Retina

Retina is the surface area of the eyes of an animal.

In the inner surface of the retina reside the retinal ganglion cell. This is a special type of neurons, which receives visual information through two other neurons: the horizontal cell and the amacrine cells. The defining characteristic of the retinal ganglion cell is that it has a very long axon which extends directly to the brain. There is a liaison between the retinal ganglion cells and the photoreceptor. For the human being, each retina has about one million retinal ganglion cells, while it has one hundred million photoreceptors. But the photoreceptors are not uniformly distributed. In fact, in the center of the retina, each retinal ganglion cell correspond to five or six photoreceptors, whereas in the periphery area, each retinal ganglion cell receives visual information from some thousands photoreceptors. This, in some sense, is reasonable, because the visual information is not uniformly distributed, either. Usually the central area receives the most information of the sights, so a few photoreceptors will be enough.

The role of retinal ganglion cells is that they proceed the visual information. What does this mean? It means that these neurons start to distinguish the motion visual information. More precisely, it is in the inner surface of retina that the horizontal motion is separated from the vertical motion, as well as from other motions, like moving forward, or moving backward. This is very important for all the animals. For example, when there is a predator in front of an animal, if the predator moves a bit, the animal recognizes at once and can prepare for an escape. This process is automatic, that is, seeing a moving creature, then this visual information is sent to the brain, the brain deciding taking a corresponding action after a series of action potentials and chemical reactions. So, viewed this way, we see that the simple actions of the animals is spontaneous, at least with the kick-off of a firing in the outside world.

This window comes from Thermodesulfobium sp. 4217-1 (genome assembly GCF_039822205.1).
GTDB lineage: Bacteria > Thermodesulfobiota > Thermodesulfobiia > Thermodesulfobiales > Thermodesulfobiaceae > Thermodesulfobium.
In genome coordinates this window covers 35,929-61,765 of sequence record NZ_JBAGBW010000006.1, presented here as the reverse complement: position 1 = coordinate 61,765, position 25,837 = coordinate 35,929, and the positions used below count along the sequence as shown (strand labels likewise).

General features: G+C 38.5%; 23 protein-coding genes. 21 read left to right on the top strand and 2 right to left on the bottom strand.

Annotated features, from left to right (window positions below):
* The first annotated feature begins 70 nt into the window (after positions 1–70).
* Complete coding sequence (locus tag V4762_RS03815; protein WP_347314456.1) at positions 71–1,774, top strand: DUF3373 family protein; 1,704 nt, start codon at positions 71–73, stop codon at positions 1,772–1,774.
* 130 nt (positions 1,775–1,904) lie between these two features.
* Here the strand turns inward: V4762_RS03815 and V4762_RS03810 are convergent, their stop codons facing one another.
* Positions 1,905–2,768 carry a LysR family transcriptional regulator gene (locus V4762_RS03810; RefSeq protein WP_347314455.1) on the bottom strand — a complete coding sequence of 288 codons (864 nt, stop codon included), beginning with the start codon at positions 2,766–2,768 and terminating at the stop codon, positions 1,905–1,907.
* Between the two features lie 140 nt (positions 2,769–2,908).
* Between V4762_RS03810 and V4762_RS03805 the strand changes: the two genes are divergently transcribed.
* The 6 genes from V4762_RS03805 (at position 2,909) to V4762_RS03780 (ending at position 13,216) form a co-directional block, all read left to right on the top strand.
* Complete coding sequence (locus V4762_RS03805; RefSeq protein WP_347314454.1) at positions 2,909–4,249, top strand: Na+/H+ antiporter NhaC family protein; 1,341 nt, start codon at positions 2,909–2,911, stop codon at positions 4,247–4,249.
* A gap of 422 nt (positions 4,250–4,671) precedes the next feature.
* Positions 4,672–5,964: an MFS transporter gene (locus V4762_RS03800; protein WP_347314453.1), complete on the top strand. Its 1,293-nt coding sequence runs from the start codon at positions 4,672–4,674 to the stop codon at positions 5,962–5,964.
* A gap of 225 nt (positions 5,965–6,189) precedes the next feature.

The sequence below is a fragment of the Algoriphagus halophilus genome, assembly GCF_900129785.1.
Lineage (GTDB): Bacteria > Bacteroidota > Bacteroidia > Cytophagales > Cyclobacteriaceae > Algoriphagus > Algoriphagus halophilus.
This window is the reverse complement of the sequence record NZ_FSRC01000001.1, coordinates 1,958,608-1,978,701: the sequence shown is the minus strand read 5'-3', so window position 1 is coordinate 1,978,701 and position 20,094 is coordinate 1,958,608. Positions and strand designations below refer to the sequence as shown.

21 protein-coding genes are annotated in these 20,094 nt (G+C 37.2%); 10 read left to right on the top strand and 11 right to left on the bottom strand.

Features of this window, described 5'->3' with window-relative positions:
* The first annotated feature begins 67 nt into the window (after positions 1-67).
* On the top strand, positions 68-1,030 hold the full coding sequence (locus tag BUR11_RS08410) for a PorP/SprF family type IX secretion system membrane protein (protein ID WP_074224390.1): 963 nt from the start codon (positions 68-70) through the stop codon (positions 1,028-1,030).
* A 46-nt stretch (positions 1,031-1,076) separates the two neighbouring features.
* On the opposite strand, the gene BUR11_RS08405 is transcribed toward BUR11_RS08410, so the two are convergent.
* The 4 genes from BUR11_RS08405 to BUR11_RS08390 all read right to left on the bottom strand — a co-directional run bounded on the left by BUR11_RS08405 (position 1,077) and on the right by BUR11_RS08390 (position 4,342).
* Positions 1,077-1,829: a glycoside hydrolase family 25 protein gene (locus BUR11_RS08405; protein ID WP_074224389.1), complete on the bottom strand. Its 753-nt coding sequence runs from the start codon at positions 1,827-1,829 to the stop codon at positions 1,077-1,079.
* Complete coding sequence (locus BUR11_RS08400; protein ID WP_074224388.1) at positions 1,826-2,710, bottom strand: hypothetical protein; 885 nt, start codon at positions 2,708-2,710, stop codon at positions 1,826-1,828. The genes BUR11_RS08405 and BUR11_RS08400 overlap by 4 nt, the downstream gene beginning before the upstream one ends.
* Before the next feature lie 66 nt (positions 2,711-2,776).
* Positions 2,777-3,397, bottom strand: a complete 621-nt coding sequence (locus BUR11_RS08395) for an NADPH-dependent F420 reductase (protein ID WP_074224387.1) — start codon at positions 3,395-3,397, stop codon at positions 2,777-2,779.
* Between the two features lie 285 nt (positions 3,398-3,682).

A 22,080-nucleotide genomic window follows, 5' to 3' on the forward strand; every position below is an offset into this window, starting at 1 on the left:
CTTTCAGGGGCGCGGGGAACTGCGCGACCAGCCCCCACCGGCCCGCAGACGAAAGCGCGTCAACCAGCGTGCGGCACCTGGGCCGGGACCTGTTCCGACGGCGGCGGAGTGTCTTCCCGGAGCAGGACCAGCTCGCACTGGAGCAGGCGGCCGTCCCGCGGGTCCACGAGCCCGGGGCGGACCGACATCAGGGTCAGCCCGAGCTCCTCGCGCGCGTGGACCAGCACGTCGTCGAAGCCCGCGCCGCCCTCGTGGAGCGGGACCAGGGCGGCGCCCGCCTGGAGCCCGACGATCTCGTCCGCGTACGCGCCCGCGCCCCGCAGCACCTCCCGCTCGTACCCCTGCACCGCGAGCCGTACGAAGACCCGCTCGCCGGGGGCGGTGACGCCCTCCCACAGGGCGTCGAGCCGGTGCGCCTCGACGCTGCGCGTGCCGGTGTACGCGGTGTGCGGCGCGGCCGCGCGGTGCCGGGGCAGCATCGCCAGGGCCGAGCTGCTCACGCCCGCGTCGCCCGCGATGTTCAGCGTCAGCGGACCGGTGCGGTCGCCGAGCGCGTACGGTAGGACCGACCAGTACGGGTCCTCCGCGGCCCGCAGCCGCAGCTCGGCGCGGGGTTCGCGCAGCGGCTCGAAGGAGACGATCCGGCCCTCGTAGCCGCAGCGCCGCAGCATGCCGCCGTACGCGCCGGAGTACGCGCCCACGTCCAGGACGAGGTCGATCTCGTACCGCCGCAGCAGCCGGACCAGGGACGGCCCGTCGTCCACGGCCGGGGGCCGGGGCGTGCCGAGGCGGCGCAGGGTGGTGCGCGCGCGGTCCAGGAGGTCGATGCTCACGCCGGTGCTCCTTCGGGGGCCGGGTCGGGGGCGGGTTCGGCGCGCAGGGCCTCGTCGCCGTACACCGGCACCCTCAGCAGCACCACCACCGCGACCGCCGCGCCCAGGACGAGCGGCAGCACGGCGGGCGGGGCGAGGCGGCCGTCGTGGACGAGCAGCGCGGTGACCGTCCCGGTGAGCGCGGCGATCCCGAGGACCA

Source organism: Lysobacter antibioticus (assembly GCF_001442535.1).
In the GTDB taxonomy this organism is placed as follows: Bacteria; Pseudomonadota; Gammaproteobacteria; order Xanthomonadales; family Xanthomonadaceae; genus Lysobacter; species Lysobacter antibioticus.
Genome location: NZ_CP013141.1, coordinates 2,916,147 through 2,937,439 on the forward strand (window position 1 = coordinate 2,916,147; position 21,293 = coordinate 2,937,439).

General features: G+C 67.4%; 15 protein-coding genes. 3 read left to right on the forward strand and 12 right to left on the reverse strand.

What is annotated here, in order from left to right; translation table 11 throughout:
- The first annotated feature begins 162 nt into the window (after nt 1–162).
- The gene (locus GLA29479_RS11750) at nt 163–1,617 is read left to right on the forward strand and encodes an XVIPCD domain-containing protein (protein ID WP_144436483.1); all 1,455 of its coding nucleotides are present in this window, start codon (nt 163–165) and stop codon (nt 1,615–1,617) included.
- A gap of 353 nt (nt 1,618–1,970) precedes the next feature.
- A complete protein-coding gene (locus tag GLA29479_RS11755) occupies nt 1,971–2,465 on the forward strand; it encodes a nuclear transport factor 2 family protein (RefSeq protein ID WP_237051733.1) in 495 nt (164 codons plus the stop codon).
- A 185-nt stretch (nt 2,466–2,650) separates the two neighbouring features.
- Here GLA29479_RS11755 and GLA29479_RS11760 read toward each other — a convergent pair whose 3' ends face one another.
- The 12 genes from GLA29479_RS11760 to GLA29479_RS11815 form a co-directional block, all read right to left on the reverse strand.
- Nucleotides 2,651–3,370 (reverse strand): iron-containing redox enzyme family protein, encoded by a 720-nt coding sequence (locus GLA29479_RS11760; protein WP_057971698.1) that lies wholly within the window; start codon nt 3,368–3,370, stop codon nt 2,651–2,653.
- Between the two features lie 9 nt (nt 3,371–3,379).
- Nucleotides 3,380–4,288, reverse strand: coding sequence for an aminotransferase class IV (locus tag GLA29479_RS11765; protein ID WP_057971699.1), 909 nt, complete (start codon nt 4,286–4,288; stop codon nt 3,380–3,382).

But this is not exactly the case. In fact, the reality is more complex than what we have thought. For example, a cat can move even without any external stimulus. So in some sense, the brain is a machine automatic. There are fluctuations in the brain, which is the internal stimulus. But which system can have fluctuations? This is an interesting question. We know that, even the microbes are in a scale superior to that of atoms, the latter being the constituents of all the grand molecules, like DNA, proteins, glucides, etc.. But this is not enough to create a living being, which is obvious. Put in another way, just putting together many many DNA, proteins, all sort of things that exist in the body of an animal will not lead to a creation of such animal. That is to say, only the fluctuation in the sense of thermodynamics is not enough. So, we must have forgotten something. Or, perhaps it is just because I haven’t read enough.

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